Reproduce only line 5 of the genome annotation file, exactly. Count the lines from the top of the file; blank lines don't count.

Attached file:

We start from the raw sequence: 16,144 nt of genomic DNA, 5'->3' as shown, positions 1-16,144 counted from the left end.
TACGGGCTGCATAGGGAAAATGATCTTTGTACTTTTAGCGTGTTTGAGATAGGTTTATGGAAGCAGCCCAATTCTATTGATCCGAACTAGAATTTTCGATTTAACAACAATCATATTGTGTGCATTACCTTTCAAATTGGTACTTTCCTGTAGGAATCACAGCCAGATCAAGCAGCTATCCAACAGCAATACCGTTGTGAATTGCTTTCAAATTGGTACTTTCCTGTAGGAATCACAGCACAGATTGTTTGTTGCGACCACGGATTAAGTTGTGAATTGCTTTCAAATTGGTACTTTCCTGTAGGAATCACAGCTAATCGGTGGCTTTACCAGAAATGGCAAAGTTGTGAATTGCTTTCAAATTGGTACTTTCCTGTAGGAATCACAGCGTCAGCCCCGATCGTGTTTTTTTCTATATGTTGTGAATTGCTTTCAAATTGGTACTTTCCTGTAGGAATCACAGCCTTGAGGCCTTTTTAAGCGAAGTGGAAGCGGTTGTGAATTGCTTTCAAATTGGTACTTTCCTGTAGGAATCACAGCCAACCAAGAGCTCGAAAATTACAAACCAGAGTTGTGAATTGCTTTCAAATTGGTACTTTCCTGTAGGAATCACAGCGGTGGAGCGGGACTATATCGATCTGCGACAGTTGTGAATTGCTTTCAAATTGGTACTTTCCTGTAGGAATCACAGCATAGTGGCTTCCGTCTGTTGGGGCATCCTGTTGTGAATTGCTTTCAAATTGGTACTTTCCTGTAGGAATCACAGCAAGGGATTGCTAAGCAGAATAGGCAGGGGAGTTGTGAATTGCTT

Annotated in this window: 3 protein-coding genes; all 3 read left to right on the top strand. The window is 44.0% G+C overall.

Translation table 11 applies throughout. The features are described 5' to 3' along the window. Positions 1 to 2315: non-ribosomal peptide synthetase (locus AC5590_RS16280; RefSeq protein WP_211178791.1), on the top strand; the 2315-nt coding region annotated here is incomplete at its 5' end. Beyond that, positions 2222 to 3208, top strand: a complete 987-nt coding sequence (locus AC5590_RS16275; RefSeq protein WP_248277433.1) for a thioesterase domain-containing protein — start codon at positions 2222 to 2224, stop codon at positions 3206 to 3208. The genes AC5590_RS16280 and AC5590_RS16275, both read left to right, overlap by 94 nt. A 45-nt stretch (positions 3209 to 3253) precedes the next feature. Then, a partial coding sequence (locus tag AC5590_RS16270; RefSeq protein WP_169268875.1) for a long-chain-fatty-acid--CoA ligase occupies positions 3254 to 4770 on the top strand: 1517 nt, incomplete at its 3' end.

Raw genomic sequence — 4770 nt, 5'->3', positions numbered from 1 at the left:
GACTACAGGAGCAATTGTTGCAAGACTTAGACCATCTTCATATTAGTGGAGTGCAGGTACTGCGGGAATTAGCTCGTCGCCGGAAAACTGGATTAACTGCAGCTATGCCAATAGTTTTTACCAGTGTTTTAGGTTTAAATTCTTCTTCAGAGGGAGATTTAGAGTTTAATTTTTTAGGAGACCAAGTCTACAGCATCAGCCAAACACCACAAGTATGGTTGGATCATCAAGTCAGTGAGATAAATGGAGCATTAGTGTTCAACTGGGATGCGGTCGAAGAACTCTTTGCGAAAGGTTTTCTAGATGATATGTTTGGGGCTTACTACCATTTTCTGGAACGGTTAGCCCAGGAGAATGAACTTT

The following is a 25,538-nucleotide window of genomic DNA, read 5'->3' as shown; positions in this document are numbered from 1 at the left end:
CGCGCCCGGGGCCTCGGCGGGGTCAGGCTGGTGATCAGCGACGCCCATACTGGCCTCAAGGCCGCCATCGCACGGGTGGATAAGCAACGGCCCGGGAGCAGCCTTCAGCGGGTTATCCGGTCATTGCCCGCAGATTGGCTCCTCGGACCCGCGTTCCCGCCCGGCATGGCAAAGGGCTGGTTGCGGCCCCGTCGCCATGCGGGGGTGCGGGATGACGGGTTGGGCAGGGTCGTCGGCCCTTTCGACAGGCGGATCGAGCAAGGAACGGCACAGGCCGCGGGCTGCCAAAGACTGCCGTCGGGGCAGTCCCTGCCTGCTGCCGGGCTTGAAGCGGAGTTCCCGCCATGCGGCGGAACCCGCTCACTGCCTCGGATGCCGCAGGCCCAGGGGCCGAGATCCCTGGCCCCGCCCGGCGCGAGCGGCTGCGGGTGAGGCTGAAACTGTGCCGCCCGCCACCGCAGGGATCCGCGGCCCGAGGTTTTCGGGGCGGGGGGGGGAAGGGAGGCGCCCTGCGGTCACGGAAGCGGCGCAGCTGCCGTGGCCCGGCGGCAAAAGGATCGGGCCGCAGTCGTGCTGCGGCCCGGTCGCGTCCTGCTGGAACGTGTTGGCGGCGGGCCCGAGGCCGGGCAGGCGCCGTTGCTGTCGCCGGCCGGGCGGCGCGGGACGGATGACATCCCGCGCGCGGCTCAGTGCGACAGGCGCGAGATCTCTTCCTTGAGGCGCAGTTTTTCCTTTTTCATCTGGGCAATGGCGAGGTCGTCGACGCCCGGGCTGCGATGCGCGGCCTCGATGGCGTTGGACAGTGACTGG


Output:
Raw genomic sequence — 4770 nt, 5'->3', positions numbered from 1 at the left: